A look at a quirky Olympic sport that demands incongruous skills – running, swimming, equestrian, shooting and fencing – all performed in a single, whirlwind day.

To a kid growing up in New Mexico, it seemed like something out of a dream or maybe an action movie.

Nathan Schrimsher had shown potential while competing for a local swim club, prompting a coach to pull him aside and suggest he try modern pentathlon.

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"Riding horses? Shooting guns? Sword-fighting?" Schrimsher recalls thinking. "Why are all these weird sports put together?"

A decade later, the 24-year-old ranks among the world's best in a quirky Olympic sport that demands incongruous skills — running, swimming, equestrian, fencing and pistol shooting — all performed in a single, whirlwind day.

To make things even trickier, athletes are assigned unfamiliar horses in the equestrian segment and must scramble through dozens of rapid-fire, one-touch bouts in fencing.

Running and shooting are combined, forcing them to take aim at distant targets while breathing hard and wiping sweat from their eyes.

"It isn't like the decathlon where you have 10 different kinds of track and field," said David Wallechinsky, an Olympic historian. "This takes a special kind of athlete."

CLAREMONT, CA. -- FEBRUARY 22, 2017: Nathan Schrimsher is a top U.S. pentathlete. The modern pentathlon comprises five events -- swimming, fencing, cross-country running, shooting and show jumping. (Myung J. Chun / Los Angeles Times)
CLAREMONT, CA. -- FEBRUARY 22, 2017: Nathan Schrimsher is a top U.S. pentathlete. The modern pentathlon comprises five events -- swimming, fencing, cross-country running, shooting and show jumping. (Myung J. Chun / Los Angeles Times) (Myung J. Chun / Los Angeles Times)

Name another event that has seen a runner sprint toward victory, only to stumble over a potted plant. Or a medal favorite try to punch his horse. Or a young lieutenant named George S. Patton Jr. throw a fit as he finishes just off the podium

This week, top men and women pentathletes from around the world have gathered in Southern California to compete in this sport that has a history of unpredictability.

"It's like a box of chocolates," Schrimsher said. "You never know what you're going to get."

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Modern pentathlon does not draw big crowds or take place in fancy arenas. This week, the World Cup circuit has landed at a county fairgrounds in Pomona.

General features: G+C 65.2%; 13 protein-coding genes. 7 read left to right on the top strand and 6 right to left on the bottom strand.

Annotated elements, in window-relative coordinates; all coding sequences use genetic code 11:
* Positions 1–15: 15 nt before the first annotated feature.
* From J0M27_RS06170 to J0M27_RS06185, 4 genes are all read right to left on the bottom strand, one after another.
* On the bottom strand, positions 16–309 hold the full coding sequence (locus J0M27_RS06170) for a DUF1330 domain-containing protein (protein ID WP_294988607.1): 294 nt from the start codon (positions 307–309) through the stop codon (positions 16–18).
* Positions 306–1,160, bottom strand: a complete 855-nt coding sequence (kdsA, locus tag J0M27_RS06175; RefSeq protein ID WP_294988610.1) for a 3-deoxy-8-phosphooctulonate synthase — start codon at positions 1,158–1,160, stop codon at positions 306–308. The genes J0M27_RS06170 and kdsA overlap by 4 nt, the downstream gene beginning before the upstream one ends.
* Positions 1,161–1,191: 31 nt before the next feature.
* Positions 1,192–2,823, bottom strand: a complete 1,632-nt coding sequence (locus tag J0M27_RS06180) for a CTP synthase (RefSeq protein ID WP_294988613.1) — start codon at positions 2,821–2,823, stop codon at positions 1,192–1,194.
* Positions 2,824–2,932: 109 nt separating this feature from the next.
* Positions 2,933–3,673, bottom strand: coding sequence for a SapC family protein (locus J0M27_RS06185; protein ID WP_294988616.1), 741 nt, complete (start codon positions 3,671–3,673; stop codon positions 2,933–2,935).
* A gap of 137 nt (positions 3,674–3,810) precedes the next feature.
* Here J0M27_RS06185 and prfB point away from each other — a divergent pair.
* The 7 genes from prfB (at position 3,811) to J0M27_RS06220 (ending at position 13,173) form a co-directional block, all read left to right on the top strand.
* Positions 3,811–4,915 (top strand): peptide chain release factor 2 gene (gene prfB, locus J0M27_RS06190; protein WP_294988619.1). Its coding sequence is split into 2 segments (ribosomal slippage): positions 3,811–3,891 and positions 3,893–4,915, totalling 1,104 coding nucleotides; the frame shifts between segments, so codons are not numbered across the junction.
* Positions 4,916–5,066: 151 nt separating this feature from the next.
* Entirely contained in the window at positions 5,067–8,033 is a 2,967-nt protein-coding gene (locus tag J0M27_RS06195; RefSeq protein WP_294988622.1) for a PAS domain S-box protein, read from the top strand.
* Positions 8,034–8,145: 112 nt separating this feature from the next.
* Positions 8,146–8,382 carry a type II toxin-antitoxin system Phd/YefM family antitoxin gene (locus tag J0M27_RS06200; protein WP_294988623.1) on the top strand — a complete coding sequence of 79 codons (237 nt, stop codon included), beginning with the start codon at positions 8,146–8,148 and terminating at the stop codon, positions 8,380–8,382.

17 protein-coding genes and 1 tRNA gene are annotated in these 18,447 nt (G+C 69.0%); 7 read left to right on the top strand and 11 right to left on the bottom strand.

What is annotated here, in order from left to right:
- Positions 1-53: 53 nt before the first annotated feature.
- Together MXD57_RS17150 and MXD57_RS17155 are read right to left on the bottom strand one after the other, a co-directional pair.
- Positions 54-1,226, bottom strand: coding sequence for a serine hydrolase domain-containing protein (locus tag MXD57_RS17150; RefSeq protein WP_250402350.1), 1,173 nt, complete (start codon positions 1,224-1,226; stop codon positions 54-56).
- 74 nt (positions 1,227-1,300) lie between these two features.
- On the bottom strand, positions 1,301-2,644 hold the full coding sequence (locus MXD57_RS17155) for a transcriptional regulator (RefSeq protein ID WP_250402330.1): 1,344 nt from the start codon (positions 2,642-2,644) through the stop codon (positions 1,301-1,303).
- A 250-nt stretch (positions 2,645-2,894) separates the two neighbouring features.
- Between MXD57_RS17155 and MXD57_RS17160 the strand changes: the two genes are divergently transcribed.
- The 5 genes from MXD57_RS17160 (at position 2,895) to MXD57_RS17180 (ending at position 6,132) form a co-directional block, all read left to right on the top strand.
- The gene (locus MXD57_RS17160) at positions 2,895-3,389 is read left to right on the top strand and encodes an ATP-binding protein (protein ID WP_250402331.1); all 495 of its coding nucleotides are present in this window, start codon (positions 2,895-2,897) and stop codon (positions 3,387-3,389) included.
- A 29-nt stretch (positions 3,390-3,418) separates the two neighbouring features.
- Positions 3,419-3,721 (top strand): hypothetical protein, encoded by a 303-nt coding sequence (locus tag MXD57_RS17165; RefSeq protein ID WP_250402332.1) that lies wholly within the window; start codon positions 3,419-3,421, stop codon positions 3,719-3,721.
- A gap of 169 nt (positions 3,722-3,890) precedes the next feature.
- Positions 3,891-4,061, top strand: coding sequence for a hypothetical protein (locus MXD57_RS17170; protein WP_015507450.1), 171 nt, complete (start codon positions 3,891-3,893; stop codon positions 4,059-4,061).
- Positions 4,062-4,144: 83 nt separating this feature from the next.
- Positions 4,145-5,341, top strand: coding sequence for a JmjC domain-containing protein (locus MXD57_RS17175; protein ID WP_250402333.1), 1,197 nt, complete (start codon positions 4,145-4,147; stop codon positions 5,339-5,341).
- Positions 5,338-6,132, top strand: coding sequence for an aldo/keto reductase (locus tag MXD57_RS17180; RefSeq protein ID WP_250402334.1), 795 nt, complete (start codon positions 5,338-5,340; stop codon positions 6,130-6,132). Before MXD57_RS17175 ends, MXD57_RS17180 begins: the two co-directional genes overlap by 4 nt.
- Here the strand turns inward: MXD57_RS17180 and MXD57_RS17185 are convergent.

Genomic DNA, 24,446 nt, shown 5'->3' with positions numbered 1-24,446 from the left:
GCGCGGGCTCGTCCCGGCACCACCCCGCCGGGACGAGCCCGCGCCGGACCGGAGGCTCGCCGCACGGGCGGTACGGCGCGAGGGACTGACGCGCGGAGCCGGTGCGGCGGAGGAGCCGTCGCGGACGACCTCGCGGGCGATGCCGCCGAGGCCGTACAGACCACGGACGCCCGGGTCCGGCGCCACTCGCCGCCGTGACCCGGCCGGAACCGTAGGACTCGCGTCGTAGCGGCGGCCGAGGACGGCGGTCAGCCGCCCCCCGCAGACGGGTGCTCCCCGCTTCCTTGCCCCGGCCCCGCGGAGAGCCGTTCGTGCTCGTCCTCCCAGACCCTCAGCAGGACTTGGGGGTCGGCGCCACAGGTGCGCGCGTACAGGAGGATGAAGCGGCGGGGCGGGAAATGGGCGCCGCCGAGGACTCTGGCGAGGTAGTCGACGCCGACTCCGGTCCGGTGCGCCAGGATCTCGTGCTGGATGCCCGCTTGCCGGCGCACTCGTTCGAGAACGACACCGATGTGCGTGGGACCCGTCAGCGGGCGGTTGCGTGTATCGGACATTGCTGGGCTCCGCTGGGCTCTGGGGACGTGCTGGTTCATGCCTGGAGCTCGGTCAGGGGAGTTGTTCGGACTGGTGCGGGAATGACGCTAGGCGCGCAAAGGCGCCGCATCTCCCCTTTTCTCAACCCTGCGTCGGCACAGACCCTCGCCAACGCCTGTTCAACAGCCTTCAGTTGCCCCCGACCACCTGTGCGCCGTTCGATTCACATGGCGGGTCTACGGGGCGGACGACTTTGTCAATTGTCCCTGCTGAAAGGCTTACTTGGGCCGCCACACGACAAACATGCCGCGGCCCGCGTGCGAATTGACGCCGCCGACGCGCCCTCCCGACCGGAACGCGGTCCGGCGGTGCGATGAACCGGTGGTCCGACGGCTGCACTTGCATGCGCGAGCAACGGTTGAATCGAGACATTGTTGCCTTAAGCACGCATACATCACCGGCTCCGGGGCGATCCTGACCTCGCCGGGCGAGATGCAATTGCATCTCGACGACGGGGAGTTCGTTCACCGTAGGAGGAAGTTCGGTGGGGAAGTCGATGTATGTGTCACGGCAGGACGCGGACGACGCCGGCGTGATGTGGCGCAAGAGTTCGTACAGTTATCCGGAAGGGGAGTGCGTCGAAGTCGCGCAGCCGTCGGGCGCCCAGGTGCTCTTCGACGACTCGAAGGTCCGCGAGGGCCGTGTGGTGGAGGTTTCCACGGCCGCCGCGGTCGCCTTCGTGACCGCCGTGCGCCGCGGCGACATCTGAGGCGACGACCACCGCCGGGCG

Because the Fairplex does not have a pool, men's qualifying began Wednesday with the field taking a bus to a nearby health club.

Nathan Schrimsher, a top U.S. pentathlete, competes in the 200-meter swim portion at The Claremont Club during the Modern Pentathlon World Cup. The modern pentathlon comprises five events -- swimming, fencing, cross-country running, shooting and show jumping.
Nathan Schrimsher, a top U.S. pentathlete, competes in the 200-meter swim portion at The Claremont Club during the Modern Pentathlon World Cup. The modern pentathlon comprises five events -- swimming, fencing, cross-country running, shooting and show jumping. (Myung J. Chun / Los Angeles Times)

Racquetball players and yoga students turned to look as a herd of elite athletes trudged through. Schrimsher and his colleagues are accustomed to puzzled glances.

"No one really knows what we do," he said.

Growing up in Roswell, Schrimsher was similarly bewildered when he and his younger brother, Lucas, were enlisted by their swim coach. The boys, who had experience riding and shooting on their family's cattle ranch, soon threw themselves into the sport.

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The original pentathlon, in ancient Greece, featured a very different blend of running, spear-throwing, discus and long jump, culminating in a fierce wrestling match that ended only when one of the combatants surrendered.

As Baron Pierre de Coubertin launched the modern Games in the late 1800s, he suspected these warrior skills favored by Sparta might be too dangerous. Still, the idea of a diverse event was appealing.